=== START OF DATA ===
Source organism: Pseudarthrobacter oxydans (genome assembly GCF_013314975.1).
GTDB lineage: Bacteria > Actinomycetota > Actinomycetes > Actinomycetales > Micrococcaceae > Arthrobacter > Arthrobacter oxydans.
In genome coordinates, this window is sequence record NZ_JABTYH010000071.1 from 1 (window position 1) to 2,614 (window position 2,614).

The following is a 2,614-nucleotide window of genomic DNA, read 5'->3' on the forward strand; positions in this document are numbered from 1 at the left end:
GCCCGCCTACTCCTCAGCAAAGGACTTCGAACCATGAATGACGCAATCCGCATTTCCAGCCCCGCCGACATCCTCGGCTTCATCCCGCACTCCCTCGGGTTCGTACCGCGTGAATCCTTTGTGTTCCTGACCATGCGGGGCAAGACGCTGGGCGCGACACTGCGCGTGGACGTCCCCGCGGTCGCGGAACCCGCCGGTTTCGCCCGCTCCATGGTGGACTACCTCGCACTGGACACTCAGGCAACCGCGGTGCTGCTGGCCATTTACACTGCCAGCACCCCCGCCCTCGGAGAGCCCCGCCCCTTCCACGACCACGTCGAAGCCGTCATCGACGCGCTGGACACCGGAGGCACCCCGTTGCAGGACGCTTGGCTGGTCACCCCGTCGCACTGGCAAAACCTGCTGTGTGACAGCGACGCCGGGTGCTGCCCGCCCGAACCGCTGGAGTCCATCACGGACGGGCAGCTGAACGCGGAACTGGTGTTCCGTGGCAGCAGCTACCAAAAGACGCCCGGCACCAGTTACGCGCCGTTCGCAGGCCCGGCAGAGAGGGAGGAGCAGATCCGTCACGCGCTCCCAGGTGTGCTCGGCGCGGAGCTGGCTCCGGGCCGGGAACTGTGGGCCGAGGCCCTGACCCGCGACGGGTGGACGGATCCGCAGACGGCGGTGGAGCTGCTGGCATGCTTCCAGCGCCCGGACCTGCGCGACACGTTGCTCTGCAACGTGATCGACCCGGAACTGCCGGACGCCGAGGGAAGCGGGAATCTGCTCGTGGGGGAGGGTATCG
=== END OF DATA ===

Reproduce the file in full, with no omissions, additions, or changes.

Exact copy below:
Source organism: Pseudarthrobacter oxydans (genome assembly GCF_013314975.1).
GTDB lineage: Bacteria > Actinomycetota > Actinomycetes > Actinomycetales > Micrococcaceae > Arthrobacter > Arthrobacter oxydans.
In genome coordinates, this window is sequence record NZ_JABTYH010000071.1 from 1 (window position 1) to 2,614 (window position 2,614).

The following is a 2,614-nucleotide window of genomic DNA, read 5'->3' on the forward strand; positions in this document are numbered from 1 at the left end:
GCCCGCCTACTCCTCAGCAAAGGACTTCGAACCATGAATGACGCAATCCGCATTTCCAGCCCCGCCGACATCCTCGGCTTCATCCCGCACTCCCTCGGGTTCGTACCGCGTGAATCCTTTGTGTTCCTGACCATGCGGGGCAAGACGCTGGGCGCGACACTGCGCGTGGACGTCCCCGCGGTCGCGGAACCCGCCGGTTTCGCCCGCTCCATGGTGGACTACCTCGCACTGGACACTCAGGCAACCGCGGTGCTGCTGGCCATTTACACTGCCAGCACCCCCGCCCTCGGAGAGCCCCGCCCCTTCCACGACCACGTCGAAGCCGTCATCGACGCGCTGGACACCGGAGGCACCCCGTTGCAGGACGCTTGGCTGGTCACCCCGTCGCACTGGCAAAACCTGCTGTGTGACAGCGACGCCGGGTGCTGCCCGCCCGAACCGCTGGAGTCCATCACGGACGGGCAGCTGAACGCGGAACTGGTGTTCCGTGGCAGCAGCTACCAAAAGACGCCCGGCACCAGTTACGCGCCGTTCGCAGGCCCGGCAGAGAGGGAGGAGCAGATCCGTCACGCGCTCCCAGGTGTGCTCGGCGCGGAGCTGGCTCCGGGCCGGGAACTGTGGGCCGAGGCCCTGACCCGCGACGGGTGGACGGATCCGCAGACGGCGGTGGAGCTGCTGGCATGCTTCCAGCGCCCGGACCTGCGCGACACGTTGCTCTGCAACGTGATCGACCCGGAACTGCCGGACGCCGAGGGAAGCGGGAATCTGCTCGTGGGGGAGGGTATCG